Many youth are drawn to the cell phone, television, computer, etc as means of     socialization. During the school year it is important to control the amount of time     the child’s brain is involved with a screen as this will prevent time studying,     recreating, or relaxing. Consider providing your child with one hour a day of     screen time and let the child decide how to use his or her 60 minutes. This will     give them a sense of control and obligation to focus on school work, chores, etc     the other time.

6.    Recreate and have Fun.

After a hard day of school or work it is important to let the brain escape and have     some fun. The child will likely benefit from a little fun after school and prior to     re-engagement with studies later in the evening. This may not be the best     approach for some children who need to complete their studies immediately after     school and then go recreate. It is important to monitor your child’s behavior to     know which is best. Regardless, the brain needs relief for some period of time     regardless of age.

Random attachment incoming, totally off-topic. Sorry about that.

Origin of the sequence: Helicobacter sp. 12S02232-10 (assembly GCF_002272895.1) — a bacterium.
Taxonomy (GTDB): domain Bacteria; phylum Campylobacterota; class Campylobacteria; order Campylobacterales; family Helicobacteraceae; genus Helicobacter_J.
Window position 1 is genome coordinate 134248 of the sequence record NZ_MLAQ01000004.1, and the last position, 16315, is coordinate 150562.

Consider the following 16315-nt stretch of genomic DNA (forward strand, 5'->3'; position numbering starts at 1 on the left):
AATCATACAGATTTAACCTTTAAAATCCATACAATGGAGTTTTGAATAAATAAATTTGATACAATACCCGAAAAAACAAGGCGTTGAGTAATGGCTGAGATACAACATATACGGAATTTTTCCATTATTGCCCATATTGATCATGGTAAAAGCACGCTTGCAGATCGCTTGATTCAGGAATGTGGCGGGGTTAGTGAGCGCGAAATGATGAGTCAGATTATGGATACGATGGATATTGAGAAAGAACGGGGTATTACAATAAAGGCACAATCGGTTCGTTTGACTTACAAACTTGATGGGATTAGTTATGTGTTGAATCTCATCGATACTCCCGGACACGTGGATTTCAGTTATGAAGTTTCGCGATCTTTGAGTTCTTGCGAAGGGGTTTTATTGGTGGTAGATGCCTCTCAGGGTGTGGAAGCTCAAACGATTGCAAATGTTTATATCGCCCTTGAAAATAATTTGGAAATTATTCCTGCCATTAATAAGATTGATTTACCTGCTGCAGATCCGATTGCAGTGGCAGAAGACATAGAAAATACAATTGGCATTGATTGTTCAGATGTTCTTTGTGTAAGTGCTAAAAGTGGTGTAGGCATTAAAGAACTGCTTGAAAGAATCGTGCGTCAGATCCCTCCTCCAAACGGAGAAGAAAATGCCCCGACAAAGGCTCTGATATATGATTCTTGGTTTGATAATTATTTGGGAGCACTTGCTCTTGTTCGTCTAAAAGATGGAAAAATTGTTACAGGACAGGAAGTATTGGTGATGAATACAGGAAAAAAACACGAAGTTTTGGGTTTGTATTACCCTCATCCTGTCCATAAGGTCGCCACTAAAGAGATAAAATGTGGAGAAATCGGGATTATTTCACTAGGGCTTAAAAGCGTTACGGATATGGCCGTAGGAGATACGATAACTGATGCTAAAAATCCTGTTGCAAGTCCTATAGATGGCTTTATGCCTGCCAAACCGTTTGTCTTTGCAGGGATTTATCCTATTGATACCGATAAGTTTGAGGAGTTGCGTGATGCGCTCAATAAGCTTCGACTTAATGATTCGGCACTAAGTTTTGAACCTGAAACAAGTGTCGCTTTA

7.    Eat more Brain Healthy Foods.

Try to encourage your child to eat fish more often, to consume more fruits and     vegetables, and to eat less fast food, and processed foods.

8.    Promote Family Time.

Try to create a nightly time to have the family talk about their day as this will     promote communication skills, family relations, and problem solving as the entire     family     can celebrate good news and help those who may have had a difficult day.

9.    Organize and Plan

Help to teach your child how to organize their “stuff” and get prepared for the     school day the night before. This can help to save valuable minutes that will     prevent racing to the school bus while not eating. Also, help the child organize     their studies so he or she develops a strategic approach to their class demands and     homework. This is not easy, but getting started early can only help.

10.    Celebrate and Keep Perspective.